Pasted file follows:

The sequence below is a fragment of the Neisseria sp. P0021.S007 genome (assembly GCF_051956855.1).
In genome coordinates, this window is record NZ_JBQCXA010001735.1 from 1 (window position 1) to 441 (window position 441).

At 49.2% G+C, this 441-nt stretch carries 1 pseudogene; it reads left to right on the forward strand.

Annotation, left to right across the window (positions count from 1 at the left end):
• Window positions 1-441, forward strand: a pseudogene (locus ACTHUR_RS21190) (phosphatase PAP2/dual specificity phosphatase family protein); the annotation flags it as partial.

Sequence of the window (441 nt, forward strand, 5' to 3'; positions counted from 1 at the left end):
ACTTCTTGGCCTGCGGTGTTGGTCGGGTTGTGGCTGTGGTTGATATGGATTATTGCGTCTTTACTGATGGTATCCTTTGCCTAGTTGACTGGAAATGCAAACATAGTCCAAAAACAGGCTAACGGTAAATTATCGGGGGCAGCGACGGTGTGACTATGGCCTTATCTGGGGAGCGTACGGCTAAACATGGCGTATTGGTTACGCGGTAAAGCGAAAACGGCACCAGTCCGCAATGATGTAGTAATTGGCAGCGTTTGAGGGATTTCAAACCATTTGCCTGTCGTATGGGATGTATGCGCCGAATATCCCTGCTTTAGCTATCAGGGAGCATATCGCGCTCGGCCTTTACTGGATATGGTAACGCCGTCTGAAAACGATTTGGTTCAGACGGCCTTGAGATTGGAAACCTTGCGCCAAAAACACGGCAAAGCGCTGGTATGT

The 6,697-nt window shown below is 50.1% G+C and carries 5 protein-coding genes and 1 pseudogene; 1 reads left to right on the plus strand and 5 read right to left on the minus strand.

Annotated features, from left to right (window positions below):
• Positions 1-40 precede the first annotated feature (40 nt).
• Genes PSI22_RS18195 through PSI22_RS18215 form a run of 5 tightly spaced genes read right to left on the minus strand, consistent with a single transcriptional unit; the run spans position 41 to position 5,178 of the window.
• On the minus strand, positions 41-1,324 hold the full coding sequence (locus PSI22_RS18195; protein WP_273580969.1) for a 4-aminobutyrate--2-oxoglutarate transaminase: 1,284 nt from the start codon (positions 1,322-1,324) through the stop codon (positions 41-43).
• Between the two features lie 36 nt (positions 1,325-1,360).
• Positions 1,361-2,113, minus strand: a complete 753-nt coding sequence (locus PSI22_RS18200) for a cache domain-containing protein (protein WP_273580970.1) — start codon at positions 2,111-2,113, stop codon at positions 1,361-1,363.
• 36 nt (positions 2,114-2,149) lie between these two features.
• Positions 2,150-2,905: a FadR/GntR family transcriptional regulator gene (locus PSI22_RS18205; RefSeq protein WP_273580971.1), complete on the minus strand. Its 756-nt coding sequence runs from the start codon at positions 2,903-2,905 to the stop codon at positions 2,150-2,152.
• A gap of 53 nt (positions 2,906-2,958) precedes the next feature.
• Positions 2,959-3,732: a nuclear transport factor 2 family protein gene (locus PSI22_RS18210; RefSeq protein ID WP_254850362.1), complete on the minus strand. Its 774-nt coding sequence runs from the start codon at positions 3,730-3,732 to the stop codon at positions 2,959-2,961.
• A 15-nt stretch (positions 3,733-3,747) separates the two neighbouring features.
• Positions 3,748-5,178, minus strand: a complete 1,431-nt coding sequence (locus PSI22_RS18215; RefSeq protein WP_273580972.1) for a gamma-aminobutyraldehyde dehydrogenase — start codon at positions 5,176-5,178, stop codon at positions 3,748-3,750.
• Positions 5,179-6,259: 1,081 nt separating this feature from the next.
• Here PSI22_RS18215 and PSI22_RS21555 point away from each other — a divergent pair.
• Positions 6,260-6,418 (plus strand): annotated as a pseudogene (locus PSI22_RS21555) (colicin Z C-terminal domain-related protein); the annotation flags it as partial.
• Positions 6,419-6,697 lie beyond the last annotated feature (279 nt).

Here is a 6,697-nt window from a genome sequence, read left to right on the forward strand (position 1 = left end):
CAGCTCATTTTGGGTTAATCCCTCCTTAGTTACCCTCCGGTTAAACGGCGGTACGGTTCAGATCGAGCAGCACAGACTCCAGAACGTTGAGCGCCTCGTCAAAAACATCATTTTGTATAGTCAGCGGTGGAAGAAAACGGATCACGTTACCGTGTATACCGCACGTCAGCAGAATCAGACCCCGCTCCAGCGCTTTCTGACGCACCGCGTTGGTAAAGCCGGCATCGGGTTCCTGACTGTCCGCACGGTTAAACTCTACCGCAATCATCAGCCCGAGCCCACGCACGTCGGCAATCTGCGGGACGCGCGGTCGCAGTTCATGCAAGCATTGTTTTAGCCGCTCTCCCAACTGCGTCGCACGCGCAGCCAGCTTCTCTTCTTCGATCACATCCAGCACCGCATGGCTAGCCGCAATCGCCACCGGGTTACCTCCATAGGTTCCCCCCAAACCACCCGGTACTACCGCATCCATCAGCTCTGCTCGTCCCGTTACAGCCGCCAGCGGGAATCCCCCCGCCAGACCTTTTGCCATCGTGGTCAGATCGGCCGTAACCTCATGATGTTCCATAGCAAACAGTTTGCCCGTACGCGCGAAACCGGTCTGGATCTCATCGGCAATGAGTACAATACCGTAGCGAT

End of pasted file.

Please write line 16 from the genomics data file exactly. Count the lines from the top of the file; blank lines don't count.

• Positions 2,150-2,905: a FadR/GntR family transcriptional regulator gene (locus PSI22_RS18205; RefSeq protein WP_273580971.1), complete on the minus strand. Its 756-nt coding sequence runs from the start codon at positions 2,903-2,905 to the stop codon at positions 2,150-2,152.